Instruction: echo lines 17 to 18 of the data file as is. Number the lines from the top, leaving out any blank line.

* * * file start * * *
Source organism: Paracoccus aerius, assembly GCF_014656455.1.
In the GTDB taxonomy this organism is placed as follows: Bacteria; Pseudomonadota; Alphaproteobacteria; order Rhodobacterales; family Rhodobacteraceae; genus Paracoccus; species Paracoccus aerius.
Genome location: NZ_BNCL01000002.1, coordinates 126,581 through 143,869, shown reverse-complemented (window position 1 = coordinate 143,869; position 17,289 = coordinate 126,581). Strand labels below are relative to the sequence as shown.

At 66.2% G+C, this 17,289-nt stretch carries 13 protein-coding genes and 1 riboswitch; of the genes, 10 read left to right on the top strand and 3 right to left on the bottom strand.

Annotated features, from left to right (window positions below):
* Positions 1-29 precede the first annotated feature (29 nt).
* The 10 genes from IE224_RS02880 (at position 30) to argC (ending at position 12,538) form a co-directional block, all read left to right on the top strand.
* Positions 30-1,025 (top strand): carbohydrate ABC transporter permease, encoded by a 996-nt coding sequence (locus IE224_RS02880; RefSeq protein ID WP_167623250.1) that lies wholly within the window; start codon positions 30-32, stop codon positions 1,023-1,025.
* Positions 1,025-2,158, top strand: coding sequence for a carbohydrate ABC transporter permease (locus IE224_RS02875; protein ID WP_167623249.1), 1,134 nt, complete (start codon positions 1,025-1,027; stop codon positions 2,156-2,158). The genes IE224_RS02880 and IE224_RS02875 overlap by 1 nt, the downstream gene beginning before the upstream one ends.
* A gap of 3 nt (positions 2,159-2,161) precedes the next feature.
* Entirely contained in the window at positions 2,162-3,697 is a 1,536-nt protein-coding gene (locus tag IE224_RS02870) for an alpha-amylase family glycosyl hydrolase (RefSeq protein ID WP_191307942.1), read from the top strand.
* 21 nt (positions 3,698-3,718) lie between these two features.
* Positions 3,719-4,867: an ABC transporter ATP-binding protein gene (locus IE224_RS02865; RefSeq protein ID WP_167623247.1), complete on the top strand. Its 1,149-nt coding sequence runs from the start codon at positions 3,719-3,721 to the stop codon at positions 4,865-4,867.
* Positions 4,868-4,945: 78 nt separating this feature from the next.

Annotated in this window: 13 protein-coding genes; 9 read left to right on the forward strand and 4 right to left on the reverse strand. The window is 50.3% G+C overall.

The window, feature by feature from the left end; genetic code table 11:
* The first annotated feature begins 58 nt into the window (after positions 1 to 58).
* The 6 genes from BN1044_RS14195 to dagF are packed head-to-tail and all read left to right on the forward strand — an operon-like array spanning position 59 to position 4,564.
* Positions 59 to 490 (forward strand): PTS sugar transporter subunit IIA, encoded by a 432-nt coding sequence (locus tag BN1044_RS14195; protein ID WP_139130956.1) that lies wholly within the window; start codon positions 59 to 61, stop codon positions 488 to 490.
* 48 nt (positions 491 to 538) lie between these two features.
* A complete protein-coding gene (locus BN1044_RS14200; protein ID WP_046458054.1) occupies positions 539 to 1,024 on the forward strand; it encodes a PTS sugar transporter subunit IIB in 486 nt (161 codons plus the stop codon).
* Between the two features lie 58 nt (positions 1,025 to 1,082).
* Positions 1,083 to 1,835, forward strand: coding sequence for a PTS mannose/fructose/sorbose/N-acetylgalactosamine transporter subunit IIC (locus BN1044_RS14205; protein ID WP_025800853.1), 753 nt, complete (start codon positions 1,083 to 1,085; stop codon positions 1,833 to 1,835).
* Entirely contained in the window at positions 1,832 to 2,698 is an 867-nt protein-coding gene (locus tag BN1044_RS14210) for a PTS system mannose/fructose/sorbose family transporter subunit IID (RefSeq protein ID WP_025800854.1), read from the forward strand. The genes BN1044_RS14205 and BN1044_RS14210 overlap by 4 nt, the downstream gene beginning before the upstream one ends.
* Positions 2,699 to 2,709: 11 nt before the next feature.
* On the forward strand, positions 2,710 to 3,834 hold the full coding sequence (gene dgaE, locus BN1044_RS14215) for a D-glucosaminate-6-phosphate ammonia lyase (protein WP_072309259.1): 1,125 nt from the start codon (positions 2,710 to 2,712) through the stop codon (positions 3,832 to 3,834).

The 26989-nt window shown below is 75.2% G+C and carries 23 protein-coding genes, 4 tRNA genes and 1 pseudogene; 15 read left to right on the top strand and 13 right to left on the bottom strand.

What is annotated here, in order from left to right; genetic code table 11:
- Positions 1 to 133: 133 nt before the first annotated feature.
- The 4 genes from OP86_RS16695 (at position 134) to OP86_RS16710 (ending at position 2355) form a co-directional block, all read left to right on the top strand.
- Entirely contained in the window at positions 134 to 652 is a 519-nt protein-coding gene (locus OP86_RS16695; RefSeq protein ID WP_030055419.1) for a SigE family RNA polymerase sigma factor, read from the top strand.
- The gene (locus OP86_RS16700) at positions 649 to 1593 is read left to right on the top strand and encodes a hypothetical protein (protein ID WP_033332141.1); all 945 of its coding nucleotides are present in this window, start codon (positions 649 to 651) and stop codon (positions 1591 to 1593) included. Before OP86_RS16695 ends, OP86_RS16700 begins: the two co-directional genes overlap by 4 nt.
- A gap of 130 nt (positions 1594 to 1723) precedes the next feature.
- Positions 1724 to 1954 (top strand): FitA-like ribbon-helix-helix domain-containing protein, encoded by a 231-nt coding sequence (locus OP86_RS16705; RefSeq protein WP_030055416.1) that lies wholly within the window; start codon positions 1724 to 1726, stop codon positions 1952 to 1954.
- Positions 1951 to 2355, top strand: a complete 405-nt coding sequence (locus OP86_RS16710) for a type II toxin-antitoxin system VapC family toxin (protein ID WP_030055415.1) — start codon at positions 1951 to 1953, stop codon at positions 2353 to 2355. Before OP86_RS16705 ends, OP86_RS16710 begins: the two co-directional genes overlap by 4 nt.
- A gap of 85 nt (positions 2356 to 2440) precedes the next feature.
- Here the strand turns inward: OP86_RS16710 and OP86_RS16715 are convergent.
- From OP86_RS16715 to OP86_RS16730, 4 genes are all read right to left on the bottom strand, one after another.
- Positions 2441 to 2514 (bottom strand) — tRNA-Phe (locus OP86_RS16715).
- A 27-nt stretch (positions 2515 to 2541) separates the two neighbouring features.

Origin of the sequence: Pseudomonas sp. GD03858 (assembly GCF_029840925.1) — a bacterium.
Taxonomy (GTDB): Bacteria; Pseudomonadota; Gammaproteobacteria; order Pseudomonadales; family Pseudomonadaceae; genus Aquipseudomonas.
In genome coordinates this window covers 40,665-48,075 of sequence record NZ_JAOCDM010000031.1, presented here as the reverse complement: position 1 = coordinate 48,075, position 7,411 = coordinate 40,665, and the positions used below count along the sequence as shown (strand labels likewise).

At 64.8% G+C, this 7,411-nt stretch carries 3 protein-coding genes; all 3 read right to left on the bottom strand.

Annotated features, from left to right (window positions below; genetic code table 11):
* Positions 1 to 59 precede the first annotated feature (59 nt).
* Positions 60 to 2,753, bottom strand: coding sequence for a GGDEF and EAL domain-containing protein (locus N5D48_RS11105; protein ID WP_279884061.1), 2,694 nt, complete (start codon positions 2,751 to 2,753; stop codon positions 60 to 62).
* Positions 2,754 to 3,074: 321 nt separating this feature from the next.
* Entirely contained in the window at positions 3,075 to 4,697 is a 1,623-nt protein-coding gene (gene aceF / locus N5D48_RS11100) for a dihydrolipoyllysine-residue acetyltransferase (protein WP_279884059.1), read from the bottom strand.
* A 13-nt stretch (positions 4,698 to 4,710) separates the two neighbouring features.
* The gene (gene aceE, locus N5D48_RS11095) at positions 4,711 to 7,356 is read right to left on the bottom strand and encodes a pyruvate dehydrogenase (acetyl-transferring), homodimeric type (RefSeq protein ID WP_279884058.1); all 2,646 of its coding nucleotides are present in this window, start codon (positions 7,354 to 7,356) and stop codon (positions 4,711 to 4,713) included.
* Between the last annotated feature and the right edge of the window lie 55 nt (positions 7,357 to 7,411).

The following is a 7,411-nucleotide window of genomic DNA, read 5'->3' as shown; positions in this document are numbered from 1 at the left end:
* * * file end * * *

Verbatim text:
* The first annotated feature begins 58 nt into the window (after positions 1 to 58).
* The 6 genes from BN1044_RS14195 to dagF are packed head-to-tail and all read left to right on the forward strand — an operon-like array spanning position 59 to position 4,564.